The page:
Walter exited the small airport in Jackson and pulled his jacket closer around him. Spring in Washington was a bit warmer than spring in the Continental Divide. But, with typical preciseness, Charlotte Denbigh had given Walter a list of recommended items to pack...most of which were warm, casual clothes. He hadn't been so annoyed that he ignored it. Gritted his teeth, possibly, while he'd packed them; yes. The trip was, after all, being taken on near-blackmail advice. Let the stagemaster dress the players; it didn't mean he had to say his lines.

Walter was doing this only on sufferance. Penance, in many ways, for dragging his ex-wife into situations beyond her ken, situations which ultimately cost her her life. She wanted this, fine. He'd do this for her, bite the bullet, suffer whatever indignities or absurdities she had come up with. He owed her a debt he could never repay. Her death was on his hands; he could never forget that.

Taking a deep breath of the crisp, fresh air, Walter was annoyed. It wasn't fair that he instinctively liked the place. He thought of the amused look in Charlotte Denbigh's reptilian brown eyes and frowned.

He wished his private life could remain just that, with lines the shadow men from work would not cross, or decisions that the women around him hadn't sewn up nice and tight in their web-like plans. His life did not feel like his own; he was a puppet much more than the lead actor in his own play.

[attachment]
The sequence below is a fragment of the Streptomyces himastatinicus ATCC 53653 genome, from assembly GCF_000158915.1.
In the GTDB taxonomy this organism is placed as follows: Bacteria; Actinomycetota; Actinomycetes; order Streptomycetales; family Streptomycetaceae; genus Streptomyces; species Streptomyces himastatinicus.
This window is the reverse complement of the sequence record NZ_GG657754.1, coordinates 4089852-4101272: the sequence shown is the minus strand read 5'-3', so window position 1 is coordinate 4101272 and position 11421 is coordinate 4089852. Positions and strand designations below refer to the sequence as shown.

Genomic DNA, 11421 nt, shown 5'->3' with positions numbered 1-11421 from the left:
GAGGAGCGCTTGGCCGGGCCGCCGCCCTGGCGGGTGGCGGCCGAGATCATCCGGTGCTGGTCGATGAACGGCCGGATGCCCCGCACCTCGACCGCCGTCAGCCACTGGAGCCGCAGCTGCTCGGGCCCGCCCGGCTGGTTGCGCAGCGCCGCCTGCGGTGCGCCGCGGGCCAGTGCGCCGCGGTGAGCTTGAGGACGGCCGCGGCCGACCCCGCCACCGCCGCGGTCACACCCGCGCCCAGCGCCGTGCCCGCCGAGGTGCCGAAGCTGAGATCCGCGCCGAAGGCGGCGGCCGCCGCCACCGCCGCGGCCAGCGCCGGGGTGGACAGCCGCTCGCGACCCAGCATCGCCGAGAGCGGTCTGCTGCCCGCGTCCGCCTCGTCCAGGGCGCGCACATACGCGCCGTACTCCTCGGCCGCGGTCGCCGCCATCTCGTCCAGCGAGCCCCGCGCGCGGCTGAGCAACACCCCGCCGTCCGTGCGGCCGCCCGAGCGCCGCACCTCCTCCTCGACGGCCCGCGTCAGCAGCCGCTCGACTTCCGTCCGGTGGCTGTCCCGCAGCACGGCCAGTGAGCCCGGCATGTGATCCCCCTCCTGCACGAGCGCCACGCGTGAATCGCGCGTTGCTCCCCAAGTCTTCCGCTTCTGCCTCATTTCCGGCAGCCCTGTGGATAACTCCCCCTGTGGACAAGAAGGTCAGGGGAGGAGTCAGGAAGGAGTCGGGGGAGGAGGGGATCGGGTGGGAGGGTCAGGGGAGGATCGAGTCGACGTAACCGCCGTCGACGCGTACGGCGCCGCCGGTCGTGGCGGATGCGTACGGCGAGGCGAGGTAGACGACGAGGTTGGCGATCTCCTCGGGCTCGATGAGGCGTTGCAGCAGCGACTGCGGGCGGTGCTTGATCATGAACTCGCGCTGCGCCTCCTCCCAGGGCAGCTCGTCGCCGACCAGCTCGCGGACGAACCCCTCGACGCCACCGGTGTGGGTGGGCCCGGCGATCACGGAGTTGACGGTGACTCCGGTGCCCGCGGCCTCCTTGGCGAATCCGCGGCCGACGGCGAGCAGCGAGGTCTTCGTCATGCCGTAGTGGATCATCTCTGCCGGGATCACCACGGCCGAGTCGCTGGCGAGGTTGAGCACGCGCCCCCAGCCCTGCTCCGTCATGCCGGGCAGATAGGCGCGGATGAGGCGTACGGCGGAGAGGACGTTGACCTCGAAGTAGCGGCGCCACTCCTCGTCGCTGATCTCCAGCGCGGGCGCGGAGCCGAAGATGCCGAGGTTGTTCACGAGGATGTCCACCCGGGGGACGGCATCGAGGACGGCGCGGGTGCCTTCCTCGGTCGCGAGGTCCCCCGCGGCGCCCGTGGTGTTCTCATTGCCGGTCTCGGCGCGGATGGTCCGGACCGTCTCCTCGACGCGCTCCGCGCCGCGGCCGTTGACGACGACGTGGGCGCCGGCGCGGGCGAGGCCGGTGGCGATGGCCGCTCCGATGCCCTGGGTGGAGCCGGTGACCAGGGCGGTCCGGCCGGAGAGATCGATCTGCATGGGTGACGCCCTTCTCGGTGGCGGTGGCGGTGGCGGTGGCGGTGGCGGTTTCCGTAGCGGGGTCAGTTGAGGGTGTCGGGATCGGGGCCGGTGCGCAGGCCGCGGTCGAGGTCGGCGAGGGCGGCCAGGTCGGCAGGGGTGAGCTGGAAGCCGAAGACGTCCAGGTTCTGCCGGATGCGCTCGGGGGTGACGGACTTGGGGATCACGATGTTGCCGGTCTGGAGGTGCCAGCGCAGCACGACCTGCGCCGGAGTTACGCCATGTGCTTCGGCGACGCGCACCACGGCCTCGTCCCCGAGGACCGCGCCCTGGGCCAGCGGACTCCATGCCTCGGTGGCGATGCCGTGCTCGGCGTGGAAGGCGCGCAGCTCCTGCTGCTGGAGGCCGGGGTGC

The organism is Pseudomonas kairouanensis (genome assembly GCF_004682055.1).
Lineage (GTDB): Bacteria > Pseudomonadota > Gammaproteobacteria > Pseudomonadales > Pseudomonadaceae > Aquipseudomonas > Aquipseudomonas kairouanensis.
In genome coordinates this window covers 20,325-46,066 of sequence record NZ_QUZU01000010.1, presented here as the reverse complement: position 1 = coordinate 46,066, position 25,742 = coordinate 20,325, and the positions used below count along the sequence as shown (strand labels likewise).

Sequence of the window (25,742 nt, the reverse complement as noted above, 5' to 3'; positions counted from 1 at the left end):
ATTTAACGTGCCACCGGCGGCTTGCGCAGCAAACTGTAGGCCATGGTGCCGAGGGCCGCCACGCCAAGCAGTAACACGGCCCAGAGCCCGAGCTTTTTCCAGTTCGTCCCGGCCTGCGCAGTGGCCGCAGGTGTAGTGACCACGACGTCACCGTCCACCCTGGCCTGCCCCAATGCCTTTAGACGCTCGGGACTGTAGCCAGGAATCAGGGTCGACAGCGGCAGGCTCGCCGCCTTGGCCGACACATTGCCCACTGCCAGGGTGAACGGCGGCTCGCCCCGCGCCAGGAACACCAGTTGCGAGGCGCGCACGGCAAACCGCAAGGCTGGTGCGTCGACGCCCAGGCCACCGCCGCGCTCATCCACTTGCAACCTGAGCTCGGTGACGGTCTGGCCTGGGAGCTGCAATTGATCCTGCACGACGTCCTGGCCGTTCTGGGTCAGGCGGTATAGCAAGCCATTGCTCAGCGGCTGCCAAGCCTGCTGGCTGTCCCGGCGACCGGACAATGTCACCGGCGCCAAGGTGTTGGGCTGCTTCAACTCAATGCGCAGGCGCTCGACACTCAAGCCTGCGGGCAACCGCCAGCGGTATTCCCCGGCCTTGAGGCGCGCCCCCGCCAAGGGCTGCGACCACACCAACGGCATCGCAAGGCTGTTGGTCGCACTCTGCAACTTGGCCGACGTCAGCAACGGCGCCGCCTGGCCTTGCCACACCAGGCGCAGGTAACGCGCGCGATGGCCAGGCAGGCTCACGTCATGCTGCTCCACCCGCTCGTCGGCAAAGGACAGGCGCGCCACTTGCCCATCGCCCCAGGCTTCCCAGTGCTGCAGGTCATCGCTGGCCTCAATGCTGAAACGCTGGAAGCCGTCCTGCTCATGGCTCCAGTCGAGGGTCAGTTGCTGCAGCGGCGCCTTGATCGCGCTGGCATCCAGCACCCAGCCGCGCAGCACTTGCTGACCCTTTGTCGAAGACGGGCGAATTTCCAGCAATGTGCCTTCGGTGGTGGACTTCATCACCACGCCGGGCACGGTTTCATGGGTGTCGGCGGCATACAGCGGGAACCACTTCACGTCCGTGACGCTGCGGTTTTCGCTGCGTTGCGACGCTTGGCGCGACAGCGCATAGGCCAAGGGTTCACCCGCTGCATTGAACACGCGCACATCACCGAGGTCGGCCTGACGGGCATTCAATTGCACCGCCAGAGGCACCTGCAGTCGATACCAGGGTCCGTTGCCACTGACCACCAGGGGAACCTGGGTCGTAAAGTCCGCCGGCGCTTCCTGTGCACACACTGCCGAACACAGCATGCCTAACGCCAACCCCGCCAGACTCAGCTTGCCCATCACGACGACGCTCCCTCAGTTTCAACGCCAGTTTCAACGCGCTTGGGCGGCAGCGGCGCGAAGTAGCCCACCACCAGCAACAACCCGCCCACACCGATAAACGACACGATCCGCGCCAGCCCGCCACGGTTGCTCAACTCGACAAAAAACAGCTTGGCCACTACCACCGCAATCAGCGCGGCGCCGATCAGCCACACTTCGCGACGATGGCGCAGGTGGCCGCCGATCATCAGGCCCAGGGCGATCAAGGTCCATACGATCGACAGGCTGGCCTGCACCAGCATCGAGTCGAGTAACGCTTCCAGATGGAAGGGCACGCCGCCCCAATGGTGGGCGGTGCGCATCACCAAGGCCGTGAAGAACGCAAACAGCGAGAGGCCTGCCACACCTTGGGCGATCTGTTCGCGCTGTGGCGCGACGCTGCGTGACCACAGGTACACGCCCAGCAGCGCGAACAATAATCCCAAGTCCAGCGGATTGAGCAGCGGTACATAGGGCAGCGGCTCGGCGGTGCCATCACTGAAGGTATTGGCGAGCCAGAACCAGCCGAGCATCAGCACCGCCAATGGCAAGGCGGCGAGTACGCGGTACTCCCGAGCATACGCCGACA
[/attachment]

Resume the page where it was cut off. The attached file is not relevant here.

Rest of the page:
A sparkling Grand Jeep Cherokee pulled up to the curb in front of him, and a young man in jeans and quilted jacket hopped out. "Walter Skinner?"

Walter sighed. "Yes, that's me."

"I'm Joel," the cheerful, young man smiled and picked up Walter's luggage to load it in the back of the Jeep. "I'm here to take you to Rara Avis Aerie."

Walter blinked. "Of course you are." He should have known. Two weeks holed up at a bird watchers' resort. Thank God he packed his laptop.

Joel bundled him in the Jeep as efficiently as his luggage, and they took off. "Ever been to the Aerie before?"

"No, first time. A last-minute thing." First and last time, Walter thought absently, staring out the windows at the passing scenery. White-capped mountains towered on the western side, while evidence of melting snows clung to the meadow grass even at this late date.